Just after midnight on Feb. 5, 1958, two U.S. Air Force jets, each traveling 500 mph, collided 35,000 feet over the Georgia countryside. Improbably, all four crew members survived and the accident might have passed into dim memory if not for the thermonuclear weapon jettisoned off Tybee Island, Ga. The bomb is still there. After a weeks-long search, it was "declared irretrievably lost on 16 April 1958," the Air Force reported four years ago in an assessment of whether to conduct a new search and recovery mission. It concluded that "it is in the best interest of the public and the environment to leave the bomb in its resting-place." The Navy Supervisor of Salvage, the report noted, didn't think the bomb could be found. Energy Department engineers' best guess was that it lay "buried nose-down, probably 5-15 feet below the seabed." Clearly, the Air Force would have been glad to let it go at that. However, it did not count on the determination of Derek Duke, a 60-year-old retired Air Force officer who lives nearby and for more than six years has been searching for the bomb in the waters around Tybee Island, about 16 miles from Savannah. Responding to Duke's claim that he had found an area of high radiation the Air Force returned last September to look again. The report on the new search has not been released. Any danger still presented by the Tybee bomb is from the 400 pounds of conventional explosives or from humans somehow ingesting uranium that might escape from the bomb and its silt prison.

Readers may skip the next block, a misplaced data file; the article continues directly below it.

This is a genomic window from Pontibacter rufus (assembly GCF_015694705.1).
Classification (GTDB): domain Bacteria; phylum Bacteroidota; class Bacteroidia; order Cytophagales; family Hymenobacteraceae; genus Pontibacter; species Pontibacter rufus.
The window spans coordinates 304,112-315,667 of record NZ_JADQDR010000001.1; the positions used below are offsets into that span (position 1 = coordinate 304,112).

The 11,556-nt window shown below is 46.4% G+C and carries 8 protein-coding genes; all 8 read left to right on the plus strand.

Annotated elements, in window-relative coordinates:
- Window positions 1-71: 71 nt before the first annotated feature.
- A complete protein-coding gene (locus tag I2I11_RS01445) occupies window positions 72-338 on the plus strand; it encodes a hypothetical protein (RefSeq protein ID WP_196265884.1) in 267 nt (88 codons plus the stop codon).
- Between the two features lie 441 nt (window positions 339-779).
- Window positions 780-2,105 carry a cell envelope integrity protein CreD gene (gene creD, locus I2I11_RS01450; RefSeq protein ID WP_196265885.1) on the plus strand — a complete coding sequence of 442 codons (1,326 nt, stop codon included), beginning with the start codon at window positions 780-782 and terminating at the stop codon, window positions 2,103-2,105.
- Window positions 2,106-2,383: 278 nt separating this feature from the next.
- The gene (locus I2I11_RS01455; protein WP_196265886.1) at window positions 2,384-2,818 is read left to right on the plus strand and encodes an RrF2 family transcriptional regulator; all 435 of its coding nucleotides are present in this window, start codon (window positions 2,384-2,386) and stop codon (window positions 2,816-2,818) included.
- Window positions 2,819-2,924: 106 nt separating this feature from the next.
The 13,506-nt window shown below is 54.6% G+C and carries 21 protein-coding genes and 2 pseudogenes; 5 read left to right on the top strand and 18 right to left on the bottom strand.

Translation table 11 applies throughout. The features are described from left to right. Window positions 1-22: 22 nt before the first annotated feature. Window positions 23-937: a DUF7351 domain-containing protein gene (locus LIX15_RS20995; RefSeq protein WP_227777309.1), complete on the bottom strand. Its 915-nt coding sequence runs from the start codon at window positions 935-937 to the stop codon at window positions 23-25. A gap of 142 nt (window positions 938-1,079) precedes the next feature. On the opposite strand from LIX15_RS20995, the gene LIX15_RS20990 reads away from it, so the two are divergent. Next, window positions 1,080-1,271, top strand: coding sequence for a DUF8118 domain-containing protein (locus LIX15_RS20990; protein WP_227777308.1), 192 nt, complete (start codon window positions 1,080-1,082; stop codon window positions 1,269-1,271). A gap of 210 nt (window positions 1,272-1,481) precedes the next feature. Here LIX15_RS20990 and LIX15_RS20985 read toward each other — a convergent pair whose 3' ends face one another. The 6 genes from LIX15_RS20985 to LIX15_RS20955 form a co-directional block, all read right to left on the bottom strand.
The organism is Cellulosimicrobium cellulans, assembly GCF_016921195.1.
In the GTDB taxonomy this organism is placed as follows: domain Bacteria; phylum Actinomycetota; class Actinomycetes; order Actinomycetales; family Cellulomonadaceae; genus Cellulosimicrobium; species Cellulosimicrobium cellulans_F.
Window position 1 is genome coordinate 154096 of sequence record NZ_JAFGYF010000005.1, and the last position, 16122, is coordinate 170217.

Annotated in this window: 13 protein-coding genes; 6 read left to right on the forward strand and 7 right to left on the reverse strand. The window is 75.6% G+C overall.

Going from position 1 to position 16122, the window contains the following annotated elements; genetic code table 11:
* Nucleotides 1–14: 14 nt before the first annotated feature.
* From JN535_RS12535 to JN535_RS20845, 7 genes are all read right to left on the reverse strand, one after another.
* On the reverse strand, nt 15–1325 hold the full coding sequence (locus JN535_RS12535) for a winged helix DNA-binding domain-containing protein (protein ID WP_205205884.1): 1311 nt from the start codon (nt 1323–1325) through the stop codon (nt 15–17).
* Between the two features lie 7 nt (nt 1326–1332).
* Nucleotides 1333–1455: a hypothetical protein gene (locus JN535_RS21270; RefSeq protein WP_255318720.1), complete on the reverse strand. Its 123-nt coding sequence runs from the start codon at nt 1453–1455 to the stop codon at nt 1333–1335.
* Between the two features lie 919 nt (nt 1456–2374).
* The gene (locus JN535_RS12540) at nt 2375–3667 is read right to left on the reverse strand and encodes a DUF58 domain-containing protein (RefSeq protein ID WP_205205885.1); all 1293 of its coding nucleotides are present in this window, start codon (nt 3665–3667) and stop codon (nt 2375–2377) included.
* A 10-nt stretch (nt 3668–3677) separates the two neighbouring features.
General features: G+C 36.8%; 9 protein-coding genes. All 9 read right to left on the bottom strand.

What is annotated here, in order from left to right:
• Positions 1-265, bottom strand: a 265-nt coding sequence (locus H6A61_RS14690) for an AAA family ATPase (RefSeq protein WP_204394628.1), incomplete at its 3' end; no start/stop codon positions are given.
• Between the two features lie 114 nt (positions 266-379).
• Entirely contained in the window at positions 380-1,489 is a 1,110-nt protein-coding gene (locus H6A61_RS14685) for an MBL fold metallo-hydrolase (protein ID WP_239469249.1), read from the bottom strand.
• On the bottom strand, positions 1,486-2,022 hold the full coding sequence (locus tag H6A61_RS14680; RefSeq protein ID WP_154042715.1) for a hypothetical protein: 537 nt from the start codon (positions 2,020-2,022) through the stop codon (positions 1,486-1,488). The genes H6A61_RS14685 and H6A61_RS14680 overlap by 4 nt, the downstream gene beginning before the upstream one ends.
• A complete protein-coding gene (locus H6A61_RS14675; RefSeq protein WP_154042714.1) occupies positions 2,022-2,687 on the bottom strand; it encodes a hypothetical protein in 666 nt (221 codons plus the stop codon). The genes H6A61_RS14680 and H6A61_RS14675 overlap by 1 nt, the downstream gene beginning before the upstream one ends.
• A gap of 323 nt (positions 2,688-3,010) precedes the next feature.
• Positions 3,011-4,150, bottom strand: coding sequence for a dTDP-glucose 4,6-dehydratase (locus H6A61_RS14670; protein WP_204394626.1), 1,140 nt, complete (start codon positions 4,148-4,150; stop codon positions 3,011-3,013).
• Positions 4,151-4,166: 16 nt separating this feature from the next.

February 14, 2002, BBC
Everything you're about to read here seems impossible and insane, beyond science fiction. Scientists now believe there may really be a parallel universe - in fact, there may be an infinite number of parallel universes, and we just happen to live in one of them. These other universes contain space, time and strange forms of exotic matter. For years parallel universes were a staple of the Twilight Zone. Science fiction writers loved to speculate on the possible other universes which might exist. Serious scientists dismissed all this speculation as absurd. But now it seems the speculation wasn't absurd enough. It all started when superstring theory, hyperspace and dark matter made physicists [conclude] that the three dimensions we thought described the Universe weren't enough. By the time they had finished they'd come to the conclusion that our Universe is just one bubble among an infinite number of membranous bubbles which ripple as they wobble through the eleventh dimension. Now imagine what might happen if two such bubble universes touched. Neil Turok from Cambridge, Burt Ovrut from the University of Pennsylvania and Paul Steinhardt from Princeton believe that has happened. The result? A very big bang indeed and a new universe was born - our Universe. The idea has shocked the scientific community; it turns the conventional Big Bang theory on its head. It may well be that the Big Bang wasn't really the beginning of everything after all. Time and space all existed before it. In fact Big Bangs may happen all the time.
Note: To watch this mind-boggling program on BCC, click here.
Informer's Role in Bombing Plot
May 23, 2009, New York Times